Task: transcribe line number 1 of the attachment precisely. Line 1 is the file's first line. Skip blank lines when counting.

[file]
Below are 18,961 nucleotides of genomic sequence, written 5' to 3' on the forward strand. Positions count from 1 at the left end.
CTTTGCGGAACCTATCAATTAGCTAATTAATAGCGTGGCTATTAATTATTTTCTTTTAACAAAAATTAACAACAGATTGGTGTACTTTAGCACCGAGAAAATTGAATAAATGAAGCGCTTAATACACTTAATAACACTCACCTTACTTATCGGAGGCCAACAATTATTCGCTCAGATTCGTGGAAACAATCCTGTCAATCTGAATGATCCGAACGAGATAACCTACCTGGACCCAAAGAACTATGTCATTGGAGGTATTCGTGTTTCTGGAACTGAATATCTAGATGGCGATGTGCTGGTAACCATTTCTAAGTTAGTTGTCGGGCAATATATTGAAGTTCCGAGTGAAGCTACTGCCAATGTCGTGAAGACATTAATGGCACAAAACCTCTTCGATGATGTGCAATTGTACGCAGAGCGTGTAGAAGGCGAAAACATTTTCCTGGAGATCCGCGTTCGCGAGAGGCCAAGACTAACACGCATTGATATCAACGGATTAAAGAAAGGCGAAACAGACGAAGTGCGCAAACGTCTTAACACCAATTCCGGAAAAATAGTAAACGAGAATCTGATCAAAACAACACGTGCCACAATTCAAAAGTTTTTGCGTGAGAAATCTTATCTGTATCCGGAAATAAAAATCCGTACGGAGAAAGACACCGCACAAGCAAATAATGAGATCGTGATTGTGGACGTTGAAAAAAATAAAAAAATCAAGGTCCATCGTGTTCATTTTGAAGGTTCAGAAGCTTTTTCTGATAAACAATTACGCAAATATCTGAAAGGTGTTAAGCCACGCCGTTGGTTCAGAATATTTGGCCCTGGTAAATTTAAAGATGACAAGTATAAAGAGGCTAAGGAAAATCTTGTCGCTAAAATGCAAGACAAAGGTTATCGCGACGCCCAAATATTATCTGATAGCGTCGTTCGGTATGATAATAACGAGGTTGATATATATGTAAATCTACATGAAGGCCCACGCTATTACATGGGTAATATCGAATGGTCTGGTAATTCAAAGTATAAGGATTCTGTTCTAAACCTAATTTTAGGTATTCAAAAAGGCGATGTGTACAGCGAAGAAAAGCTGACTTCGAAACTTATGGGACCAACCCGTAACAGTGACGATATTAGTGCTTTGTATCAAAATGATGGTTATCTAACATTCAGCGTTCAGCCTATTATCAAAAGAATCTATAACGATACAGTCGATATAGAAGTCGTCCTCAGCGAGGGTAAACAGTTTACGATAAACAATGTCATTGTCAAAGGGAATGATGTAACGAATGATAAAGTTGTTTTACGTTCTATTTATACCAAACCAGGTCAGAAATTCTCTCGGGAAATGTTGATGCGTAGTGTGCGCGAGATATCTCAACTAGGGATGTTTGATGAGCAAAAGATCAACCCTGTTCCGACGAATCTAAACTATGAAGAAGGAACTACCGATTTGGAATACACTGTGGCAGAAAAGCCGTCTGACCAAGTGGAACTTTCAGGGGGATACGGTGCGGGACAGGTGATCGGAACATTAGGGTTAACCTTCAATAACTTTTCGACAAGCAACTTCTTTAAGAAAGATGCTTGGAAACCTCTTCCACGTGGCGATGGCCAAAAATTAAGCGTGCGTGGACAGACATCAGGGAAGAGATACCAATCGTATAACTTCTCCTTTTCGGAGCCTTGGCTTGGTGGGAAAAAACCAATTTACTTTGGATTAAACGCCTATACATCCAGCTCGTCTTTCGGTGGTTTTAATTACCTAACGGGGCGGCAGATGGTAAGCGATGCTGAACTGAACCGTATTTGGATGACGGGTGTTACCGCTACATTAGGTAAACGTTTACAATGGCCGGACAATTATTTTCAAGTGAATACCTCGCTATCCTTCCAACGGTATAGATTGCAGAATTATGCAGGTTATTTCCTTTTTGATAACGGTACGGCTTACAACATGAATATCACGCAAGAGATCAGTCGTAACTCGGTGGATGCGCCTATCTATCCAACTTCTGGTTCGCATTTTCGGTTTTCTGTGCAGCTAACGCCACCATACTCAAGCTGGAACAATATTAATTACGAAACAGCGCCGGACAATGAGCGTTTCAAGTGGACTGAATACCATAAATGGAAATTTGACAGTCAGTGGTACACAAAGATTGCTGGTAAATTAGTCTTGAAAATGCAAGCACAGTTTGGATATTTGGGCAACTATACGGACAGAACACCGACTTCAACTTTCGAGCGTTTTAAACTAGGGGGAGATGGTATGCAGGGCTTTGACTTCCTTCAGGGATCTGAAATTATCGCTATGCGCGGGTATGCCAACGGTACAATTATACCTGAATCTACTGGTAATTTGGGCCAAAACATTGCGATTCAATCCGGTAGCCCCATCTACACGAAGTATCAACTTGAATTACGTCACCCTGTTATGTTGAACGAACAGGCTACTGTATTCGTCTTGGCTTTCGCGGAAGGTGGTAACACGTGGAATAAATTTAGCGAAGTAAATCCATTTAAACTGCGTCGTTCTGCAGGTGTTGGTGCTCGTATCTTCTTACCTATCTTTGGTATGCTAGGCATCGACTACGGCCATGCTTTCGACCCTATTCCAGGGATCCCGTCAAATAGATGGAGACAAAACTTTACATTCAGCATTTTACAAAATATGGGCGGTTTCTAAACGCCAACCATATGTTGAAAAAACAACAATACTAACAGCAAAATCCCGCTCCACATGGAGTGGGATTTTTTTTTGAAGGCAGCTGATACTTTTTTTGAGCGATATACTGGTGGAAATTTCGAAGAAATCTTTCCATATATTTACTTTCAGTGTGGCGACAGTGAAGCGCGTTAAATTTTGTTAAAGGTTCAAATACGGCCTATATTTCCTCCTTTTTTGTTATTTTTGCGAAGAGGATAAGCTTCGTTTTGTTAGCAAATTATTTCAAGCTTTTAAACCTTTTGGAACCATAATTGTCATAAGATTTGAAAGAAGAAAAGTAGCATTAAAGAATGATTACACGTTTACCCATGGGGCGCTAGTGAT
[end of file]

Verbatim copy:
Below are 18,961 nucleotides of genomic sequence, written 5' to 3' on the forward strand. Positions count from 1 at the left end.